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David Hone
Climate Change Adviser, Shell Group

David Hone

David Hone is the climate change adviser for the Shell Group and vice chairman of the International Emissions Trading Association. He also works closely with the World Business Council for Sustainable Development. ALL POSTS

How much change is possible?

Nuclear energy has played a big role in France. But what has been achieved? Starting 40 years ago in the late 1960s, France pursued some very major energy and energy-related policy initiatives. If emissions reduction had been the goal in 1970, then delivering 80 percent of electricity from nuclear, a high speed nationwide transport system and a significant tax on transport fuels may well have been the preferred way forward.

It is in fact the direction taken by France and today C02 emissions are at 424 MT per annum, compared to 462 MT in 1970, or a reduction of just under 10 percent -- although emissions peaked at 545 MT in 1973, which means a reduction of a bit more than 20 percent. Either way, this is far from the 80 percent reduction that is proposed for the next 40 years in the U.S.A.

It means that policy will have to go far beyond an aggressive expansion of nuclear power and that a heavy handed intervention in the national energy system at all levels and across many technologies will be required. The challenge ahead is daunting.

By David Hone  |  October 27, 2009; 2:58 PM ET Save & Share:  Send E-mail   Facebook   Twitter   Digg     Del.icio.us   StumbleUpon   Technorati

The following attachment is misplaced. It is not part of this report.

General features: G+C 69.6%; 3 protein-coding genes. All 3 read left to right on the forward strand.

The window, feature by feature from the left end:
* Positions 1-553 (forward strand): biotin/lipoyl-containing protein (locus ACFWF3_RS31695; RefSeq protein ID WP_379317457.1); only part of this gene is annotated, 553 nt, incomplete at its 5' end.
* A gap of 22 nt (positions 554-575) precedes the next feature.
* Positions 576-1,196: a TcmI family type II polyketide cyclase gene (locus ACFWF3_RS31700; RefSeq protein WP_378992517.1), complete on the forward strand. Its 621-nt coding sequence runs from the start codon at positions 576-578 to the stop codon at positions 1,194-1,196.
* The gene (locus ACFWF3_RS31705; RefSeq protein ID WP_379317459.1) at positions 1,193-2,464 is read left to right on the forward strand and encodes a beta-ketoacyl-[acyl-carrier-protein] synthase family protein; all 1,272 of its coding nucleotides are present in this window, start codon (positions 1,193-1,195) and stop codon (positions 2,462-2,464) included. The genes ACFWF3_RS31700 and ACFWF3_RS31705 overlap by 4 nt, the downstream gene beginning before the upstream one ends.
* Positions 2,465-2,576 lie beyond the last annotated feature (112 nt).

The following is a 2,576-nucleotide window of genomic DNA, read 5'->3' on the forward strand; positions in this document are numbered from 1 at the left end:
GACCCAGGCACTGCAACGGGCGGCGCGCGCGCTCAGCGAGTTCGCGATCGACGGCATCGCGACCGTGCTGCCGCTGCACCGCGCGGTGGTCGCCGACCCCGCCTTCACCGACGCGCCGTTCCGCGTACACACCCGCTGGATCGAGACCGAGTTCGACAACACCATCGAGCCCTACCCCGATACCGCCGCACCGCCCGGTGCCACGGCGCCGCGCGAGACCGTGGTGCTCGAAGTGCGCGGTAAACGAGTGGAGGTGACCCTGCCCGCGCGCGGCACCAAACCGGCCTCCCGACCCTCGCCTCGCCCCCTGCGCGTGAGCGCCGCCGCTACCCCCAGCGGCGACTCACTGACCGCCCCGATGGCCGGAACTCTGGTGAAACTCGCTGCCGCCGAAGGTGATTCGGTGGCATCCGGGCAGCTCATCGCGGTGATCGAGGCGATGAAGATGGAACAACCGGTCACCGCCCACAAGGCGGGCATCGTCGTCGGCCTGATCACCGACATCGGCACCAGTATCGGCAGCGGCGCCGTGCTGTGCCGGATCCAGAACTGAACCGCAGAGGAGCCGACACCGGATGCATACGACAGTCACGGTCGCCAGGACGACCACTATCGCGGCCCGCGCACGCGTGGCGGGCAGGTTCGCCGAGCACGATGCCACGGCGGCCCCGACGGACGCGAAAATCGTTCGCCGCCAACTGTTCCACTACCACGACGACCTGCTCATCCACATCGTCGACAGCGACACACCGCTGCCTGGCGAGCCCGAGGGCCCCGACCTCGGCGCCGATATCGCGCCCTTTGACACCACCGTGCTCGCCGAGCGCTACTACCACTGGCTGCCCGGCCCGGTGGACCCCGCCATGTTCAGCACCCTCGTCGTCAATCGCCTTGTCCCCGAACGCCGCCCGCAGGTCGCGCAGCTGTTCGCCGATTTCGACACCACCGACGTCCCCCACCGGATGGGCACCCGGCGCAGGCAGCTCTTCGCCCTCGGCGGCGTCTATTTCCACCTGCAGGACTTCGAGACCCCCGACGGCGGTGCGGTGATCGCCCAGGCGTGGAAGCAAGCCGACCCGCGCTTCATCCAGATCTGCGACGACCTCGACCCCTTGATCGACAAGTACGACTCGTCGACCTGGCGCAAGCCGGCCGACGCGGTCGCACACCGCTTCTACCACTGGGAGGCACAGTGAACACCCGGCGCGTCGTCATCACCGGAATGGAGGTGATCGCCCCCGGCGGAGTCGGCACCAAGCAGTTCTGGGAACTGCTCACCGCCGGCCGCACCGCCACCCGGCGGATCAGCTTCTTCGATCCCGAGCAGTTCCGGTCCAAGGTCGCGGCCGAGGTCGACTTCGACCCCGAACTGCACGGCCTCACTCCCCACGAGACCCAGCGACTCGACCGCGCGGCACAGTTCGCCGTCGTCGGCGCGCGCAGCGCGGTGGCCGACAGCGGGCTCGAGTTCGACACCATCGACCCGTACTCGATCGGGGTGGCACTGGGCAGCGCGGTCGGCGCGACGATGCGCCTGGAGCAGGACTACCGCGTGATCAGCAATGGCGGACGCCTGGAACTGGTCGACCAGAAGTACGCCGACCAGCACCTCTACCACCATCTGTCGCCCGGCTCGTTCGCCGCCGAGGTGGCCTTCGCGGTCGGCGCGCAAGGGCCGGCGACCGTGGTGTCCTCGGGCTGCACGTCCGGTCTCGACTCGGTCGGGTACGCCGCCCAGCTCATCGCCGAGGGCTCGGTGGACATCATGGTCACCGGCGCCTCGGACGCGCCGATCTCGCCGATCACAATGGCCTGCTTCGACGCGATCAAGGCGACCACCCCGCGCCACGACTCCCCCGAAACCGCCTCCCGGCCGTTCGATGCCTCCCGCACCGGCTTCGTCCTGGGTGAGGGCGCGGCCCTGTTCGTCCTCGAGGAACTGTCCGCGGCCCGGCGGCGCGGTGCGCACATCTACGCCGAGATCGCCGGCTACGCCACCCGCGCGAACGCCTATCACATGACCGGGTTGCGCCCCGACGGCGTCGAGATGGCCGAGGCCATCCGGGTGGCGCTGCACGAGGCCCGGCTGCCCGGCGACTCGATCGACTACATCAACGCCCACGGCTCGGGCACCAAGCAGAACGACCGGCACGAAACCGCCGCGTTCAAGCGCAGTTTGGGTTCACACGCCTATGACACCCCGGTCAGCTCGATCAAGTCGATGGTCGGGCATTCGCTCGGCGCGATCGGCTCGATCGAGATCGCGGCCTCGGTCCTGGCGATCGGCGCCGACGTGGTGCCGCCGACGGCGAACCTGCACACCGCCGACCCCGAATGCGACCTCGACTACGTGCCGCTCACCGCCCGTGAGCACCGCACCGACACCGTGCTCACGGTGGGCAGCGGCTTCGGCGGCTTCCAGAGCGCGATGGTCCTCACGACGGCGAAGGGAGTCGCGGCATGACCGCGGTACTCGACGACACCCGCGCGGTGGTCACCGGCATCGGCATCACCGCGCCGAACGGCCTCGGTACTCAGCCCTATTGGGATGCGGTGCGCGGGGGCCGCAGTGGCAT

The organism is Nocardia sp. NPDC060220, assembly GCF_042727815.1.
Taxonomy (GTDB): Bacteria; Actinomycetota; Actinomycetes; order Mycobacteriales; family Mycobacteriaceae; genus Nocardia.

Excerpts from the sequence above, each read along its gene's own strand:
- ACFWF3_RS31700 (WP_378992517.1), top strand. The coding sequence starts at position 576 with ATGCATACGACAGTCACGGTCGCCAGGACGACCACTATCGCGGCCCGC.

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Representing Shell Group or no, I like what Hone says.

"It means that policy will have to go far beyond an aggressive expansion of nuclear power and that a heavy handed intervention in the national energy system at all levels and across many technologies will be required. The challenge ahead is daunting."

I'm surprised and pleased that a nuke proponent would publicize the small 10% to 20% CO2 reduction from THE major nuke user, France. And France gets 77% of it's electricity from nuclear + sells a lot of electricity too.

Hone said that the nuclear option isn't enough and that we will have to make drastic interventions "at all levels and across many technologies". To me, this is a unique view among nuclear proponents.

Here's a highly abbreviated version of nuke proponents messages during multiple 2 hour meetings we had in our area about starting a new nuke plant: 1)the nuclear option is THE answer to CO2 pollution; 2) All alternative have such severe drawbacks that these energy sources will always be minor; 3)if only non-nuke do-gooders would get out of the way, the nuke trained people (including employees) can take care of all potential problems.

Nuclear scares me in the same way that Big Coal scares me: they want us to use huge quantities of their products and they haven't solved the garbage disposal problems. For both industries, I don't accept large corporations saying: "trust us" and "nothing serious will happen". We developed a Superfund to deal with misplaced trust for things like these --- except this is much, much larger.